Orders originate as walk-ins at the in-plant’s front office and as submissions via email. The shop accepts .png files that it converts to printable artwork, cleaning up the images for output as needed. Not acceptable, says Mishra, are hard-copy originals or anything created in Microsoft Publisher, which the shop’s Mac-based prepress workflow doesn’t support.
Printing a T-shirt takes only a little time “if the machine is on,” he says. (The Epson SureColor F2000 needs about 20 minutes to come to full function once it is powered up.) Then, the customer can have his or her shirt within half an hour of giving the shop a print-ready file.
Inkjetting T-shirts on the Epson device “is a very clean and neat process,” according to Mishra, who adds that it’s much preferable to screen printing for the kind of volume the in-plant is handling.
Something to keep in mind, he says, is that it’s necessary to pretreat dark fabrics prior to printing with a surface solution for proper ink adhesion and holdout — otherwise, white ink and the colors printed over it will look dull and muddy. (White and light-colored shirts can be printed without pretreatment.) Mishra says he’s experimenting with already-pretreated T-shirts which, if they prove compatible with his equipment, should remove further time and steps from the process.
T-shirts: A Great Fit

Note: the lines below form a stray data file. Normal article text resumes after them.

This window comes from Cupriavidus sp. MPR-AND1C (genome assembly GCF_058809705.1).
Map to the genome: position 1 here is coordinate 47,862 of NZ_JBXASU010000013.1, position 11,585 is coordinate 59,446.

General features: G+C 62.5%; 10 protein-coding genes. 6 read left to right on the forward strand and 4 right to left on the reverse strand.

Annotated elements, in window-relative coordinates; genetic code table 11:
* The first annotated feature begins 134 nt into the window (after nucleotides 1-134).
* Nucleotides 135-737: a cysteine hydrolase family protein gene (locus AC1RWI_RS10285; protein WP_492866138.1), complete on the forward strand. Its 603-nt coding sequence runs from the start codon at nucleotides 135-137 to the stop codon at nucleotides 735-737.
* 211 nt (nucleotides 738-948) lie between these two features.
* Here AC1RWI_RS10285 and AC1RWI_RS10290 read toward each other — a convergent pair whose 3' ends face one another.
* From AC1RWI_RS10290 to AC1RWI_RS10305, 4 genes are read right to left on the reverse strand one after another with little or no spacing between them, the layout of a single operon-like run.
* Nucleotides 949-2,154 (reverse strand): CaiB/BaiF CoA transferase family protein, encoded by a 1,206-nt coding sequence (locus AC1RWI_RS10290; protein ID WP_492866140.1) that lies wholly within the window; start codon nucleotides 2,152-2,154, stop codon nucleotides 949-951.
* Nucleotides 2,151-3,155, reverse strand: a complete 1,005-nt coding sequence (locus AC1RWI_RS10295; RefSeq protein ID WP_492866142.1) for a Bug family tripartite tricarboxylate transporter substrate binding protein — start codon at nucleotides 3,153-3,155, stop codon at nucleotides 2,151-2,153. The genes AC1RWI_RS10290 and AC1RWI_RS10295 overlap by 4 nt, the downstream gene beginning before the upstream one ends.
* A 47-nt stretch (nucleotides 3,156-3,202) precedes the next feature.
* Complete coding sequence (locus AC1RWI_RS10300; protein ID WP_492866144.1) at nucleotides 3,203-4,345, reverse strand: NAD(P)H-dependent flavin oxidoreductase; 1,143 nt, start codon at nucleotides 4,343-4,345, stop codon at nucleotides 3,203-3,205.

T-shirt printing has fit comfortably into the routine at A-State Printing Services, which has been serving the university and other state entities for more than 60 years. Operating with nine full-time employees as well as student workers in a 10,000-sq.-ft. production facility, the in-plant has a cross-section of printing equipment that includes a four-color Heidelberg Speedmaster SX 74 with a coater; a Xerox Color 1000i digital press; and an HP Latex 360 wide-format printer. Folding, saddle stitching, cutting, and trimming are all available in the bindery.
The shop offers a full gamut of the products that would be expected of an in-plant serving a campus population of more than 15,000. Like every other academic in-plant, Printing Services hopes that selling one type of product will drive the purchase of other products — a reciprocal flow of business that T-shirts complement very nicely.
“It happens all the time, both ways,” Mishra says, explaining that the I-didn’t-know-you-did-that reaction can prompt a T-shirt buyer to order print or a print customer to request a T-shirt. This is why the in-plant is considering adding promotional products to its one-stop shopping inventory, he reveals.
Just Steps Away
Mishra says word of mouth has done an effective job of letting people know they don’t have to go off campus to buy high-quality, competitively priced T-shirts. The shop also promotes this and its other services by taking part in the school’s annual vendor fair, where it exhibits alongside external suppliers like AT&T and OfficeMax.
In-plants that want to operate as full-time T-shirt shops are free to do that if they’re prepared to invest in screen printing systems and other equipment for high-volume output, Mishra observes. Printing Services, however, has found its sweet spot in the “niche market” it serves on the Arkansas State campus with its boutique approach.
But, marketing doesn’t overshadow education, which remains the in-plant’s co-equal reason for embracing T-shirt printing in the first place. Both as a sellable commodity and as a teaching tool, the T-shirt has proven itself to be something “that can improve and enhance the experience of our graphic communications graduates,” Mishra declares.